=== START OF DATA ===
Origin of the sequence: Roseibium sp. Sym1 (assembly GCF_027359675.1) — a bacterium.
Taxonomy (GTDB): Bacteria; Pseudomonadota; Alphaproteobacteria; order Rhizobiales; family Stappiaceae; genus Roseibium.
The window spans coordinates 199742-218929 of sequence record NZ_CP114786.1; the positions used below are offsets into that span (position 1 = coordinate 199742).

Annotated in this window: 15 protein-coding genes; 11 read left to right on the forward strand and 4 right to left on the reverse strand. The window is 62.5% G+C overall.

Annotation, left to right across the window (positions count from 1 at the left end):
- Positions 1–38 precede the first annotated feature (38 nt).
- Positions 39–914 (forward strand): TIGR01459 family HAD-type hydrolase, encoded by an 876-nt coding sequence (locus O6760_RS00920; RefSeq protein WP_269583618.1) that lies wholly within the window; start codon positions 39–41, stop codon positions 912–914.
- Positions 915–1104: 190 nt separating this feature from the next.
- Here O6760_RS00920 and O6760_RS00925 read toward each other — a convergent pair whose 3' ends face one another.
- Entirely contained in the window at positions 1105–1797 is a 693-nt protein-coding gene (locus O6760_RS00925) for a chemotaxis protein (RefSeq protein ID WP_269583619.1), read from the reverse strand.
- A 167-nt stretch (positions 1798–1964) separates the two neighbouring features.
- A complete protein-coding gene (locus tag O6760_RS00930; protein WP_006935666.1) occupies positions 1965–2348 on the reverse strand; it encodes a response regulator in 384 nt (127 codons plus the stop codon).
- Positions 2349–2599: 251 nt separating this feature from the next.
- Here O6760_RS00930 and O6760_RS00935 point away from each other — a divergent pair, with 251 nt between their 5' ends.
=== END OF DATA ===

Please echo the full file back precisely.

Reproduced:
Origin of the sequence: Roseibium sp. Sym1 (assembly GCF_027359675.1) — a bacterium.
Taxonomy (GTDB): Bacteria; Pseudomonadota; Alphaproteobacteria; order Rhizobiales; family Stappiaceae; genus Roseibium.
The window spans coordinates 199742-218929 of sequence record NZ_CP114786.1; the positions used below are offsets into that span (position 1 = coordinate 199742).

Annotated in this window: 15 protein-coding genes; 11 read left to right on the forward strand and 4 right to left on the reverse strand. The window is 62.5% G+C overall.

Annotation, left to right across the window (positions count from 1 at the left end):
- Positions 1–38 precede the first annotated feature (38 nt).
- Positions 39–914 (forward strand): TIGR01459 family HAD-type hydrolase, encoded by an 876-nt coding sequence (locus O6760_RS00920; RefSeq protein WP_269583618.1) that lies wholly within the window; start codon positions 39–41, stop codon positions 912–914.
- Positions 915–1104: 190 nt separating this feature from the next.
- Here O6760_RS00920 and O6760_RS00925 read toward each other — a convergent pair whose 3' ends face one another.
- Entirely contained in the window at positions 1105–1797 is a 693-nt protein-coding gene (locus O6760_RS00925) for a chemotaxis protein (RefSeq protein ID WP_269583619.1), read from the reverse strand.
- A 167-nt stretch (positions 1798–1964) separates the two neighbouring features.
- A complete protein-coding gene (locus tag O6760_RS00930; protein WP_006935666.1) occupies positions 1965–2348 on the reverse strand; it encodes a response regulator in 384 nt (127 codons plus the stop codon).
- Positions 2349–2599: 251 nt separating this feature from the next.
- Here O6760_RS00930 and O6760_RS00935 point away from each other — a divergent pair, with 251 nt between their 5' ends.